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‘Shared Distress’ of Terrorism Creates More Compassionate Society: Study

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Acts of terrorism are likely to result in a more connected, compassionate citizenry, according to a new study published in the journal Psychological Science.

The study analyzed the Twitter messages of 62,114 French subscribers in response to the November 13th, 2015, terrorist attack on the Paris office of the satirical newspaper Charlie Hebdo.

Researchers found that, after the attack, “a collective negative emotional response” was followed by a long-term increase in expressions of social solidarity via twitter.

“These findings suggest that it is not despite our distress that we are more united after a terrorist attack—it is precisely because of our shared distress that our bonds become stronger,” they said.

As a result, “our society adapts to face the next threat,” wrote co- authors David Garcia of the Medical University of Virginia, and Bernard Rimé, from the University of Louvain.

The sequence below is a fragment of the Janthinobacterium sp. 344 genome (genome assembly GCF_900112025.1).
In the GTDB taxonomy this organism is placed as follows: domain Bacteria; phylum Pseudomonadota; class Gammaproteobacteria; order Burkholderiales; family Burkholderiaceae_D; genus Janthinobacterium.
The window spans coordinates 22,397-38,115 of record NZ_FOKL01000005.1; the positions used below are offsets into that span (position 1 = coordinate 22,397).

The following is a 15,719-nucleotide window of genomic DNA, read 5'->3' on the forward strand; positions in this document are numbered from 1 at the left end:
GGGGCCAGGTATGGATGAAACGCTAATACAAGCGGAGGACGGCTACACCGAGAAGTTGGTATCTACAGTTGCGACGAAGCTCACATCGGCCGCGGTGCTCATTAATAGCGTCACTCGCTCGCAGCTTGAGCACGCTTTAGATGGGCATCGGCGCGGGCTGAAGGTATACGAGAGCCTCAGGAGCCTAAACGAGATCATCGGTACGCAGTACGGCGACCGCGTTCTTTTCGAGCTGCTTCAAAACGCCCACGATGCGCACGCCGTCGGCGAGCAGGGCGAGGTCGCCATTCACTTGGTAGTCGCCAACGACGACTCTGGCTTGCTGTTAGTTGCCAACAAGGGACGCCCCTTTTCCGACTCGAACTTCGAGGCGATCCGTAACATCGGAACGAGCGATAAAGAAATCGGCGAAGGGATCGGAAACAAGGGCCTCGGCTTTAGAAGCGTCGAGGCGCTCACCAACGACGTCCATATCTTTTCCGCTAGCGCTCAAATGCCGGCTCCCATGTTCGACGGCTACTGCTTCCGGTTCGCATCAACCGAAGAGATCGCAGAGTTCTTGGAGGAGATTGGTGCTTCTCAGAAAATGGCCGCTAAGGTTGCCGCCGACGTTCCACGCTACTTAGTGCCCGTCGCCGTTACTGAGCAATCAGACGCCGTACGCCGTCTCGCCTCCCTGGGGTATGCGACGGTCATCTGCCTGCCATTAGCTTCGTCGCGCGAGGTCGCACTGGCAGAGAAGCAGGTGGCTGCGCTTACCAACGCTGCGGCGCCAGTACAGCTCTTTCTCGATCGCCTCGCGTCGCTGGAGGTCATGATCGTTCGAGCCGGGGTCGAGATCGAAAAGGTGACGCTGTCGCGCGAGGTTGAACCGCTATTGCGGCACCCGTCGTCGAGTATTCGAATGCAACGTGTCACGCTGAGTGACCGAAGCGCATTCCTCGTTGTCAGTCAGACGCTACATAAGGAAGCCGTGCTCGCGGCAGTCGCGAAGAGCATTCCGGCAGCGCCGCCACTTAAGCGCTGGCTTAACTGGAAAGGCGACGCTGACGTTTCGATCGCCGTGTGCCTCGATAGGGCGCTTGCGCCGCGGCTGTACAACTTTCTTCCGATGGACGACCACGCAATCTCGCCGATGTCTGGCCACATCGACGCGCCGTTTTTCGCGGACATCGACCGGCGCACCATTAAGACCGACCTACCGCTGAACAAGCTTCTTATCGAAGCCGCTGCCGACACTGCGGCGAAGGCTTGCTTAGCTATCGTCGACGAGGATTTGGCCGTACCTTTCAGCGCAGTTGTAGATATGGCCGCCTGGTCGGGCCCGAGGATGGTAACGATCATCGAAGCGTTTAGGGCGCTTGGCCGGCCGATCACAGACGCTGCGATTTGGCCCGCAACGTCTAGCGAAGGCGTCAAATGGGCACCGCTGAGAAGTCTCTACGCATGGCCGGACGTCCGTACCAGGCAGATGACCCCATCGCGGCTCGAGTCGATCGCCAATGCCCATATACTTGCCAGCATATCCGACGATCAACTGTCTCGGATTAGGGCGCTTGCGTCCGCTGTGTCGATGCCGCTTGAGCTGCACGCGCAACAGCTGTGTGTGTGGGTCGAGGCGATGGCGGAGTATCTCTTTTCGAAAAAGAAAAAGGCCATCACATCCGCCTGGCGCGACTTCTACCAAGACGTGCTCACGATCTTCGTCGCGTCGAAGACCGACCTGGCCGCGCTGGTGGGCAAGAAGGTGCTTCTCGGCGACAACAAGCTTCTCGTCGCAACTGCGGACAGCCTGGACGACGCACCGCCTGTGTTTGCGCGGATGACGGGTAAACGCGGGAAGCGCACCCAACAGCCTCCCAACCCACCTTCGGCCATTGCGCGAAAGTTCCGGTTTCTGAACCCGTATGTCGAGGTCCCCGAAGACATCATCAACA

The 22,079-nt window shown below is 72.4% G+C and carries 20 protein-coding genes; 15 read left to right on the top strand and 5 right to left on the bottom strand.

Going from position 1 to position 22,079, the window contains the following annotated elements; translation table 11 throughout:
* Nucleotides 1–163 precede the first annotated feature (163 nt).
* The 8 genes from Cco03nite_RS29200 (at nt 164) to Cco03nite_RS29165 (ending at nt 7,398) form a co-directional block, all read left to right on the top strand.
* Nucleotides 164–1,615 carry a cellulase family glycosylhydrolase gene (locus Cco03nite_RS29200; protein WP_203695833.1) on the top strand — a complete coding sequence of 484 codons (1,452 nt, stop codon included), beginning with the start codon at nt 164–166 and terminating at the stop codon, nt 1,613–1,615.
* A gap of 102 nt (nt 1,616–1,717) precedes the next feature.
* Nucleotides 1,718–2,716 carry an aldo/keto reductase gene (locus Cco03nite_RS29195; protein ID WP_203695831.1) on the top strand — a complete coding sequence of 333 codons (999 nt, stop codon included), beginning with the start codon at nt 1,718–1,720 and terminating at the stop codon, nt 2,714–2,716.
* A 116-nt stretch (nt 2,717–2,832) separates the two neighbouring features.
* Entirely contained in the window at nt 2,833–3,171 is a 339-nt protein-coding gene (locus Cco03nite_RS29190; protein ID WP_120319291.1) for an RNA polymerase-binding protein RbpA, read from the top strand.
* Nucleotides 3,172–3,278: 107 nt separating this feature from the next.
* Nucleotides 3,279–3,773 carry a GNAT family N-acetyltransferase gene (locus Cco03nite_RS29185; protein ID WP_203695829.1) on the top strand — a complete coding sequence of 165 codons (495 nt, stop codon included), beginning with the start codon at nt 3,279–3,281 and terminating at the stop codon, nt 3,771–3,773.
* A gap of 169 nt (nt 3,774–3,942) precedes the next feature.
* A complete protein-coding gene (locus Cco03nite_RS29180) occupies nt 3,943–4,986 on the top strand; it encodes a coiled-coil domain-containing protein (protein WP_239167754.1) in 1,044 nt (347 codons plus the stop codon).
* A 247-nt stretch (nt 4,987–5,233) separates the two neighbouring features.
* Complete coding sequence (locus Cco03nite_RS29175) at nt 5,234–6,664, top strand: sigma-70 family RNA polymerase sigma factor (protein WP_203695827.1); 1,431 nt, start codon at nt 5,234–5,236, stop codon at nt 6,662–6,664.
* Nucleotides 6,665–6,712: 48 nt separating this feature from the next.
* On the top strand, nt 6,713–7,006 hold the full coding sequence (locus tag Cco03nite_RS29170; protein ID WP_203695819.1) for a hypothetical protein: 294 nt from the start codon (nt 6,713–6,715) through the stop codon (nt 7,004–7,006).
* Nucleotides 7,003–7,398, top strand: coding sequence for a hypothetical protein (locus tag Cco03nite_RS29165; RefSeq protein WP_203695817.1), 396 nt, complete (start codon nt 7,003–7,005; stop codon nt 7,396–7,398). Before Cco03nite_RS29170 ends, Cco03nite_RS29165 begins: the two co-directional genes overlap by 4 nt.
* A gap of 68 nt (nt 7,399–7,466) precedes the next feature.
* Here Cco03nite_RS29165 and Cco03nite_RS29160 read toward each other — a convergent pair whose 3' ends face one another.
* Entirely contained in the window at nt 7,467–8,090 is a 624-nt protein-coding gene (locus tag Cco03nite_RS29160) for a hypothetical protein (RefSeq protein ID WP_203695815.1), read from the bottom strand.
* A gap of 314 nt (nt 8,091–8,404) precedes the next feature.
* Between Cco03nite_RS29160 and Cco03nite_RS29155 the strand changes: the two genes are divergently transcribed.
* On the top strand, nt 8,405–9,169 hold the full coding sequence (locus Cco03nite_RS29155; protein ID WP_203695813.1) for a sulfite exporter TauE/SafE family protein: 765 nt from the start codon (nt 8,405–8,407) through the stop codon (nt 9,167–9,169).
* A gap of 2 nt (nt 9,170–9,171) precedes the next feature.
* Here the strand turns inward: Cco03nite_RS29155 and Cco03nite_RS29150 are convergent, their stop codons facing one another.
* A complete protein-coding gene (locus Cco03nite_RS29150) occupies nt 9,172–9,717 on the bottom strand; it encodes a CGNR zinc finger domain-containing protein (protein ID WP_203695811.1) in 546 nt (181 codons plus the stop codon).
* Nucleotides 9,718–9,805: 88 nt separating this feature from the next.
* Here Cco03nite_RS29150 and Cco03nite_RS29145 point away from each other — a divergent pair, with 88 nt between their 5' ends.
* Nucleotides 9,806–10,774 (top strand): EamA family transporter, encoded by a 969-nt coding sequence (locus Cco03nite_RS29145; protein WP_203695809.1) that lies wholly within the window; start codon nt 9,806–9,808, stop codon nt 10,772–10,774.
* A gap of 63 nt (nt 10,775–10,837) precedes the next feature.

The researchers used a linguistic software program, which specifically searched for terms denoting sadness, anxiety, and anger, as well as for those referring to shared French values.  They also looked for words that referred to behavior that benefits society as a whole, such as caring.

What they found was that the strongest initial emotional response to the attack was anxiety, followed by sadness starting the day after.

But the second day after the Paris attack, they saw a spike in terms referring to relationships, shared values, and cooperative behavior.

Garcia and Rimé concluded that an analysis of tweets can tell only a partial story., and that the calls for unity they’ve identified could, in some cases, be accompanied by messages conveying an “increased intolerance of outsiders.”

A full copy of the study can be found here.

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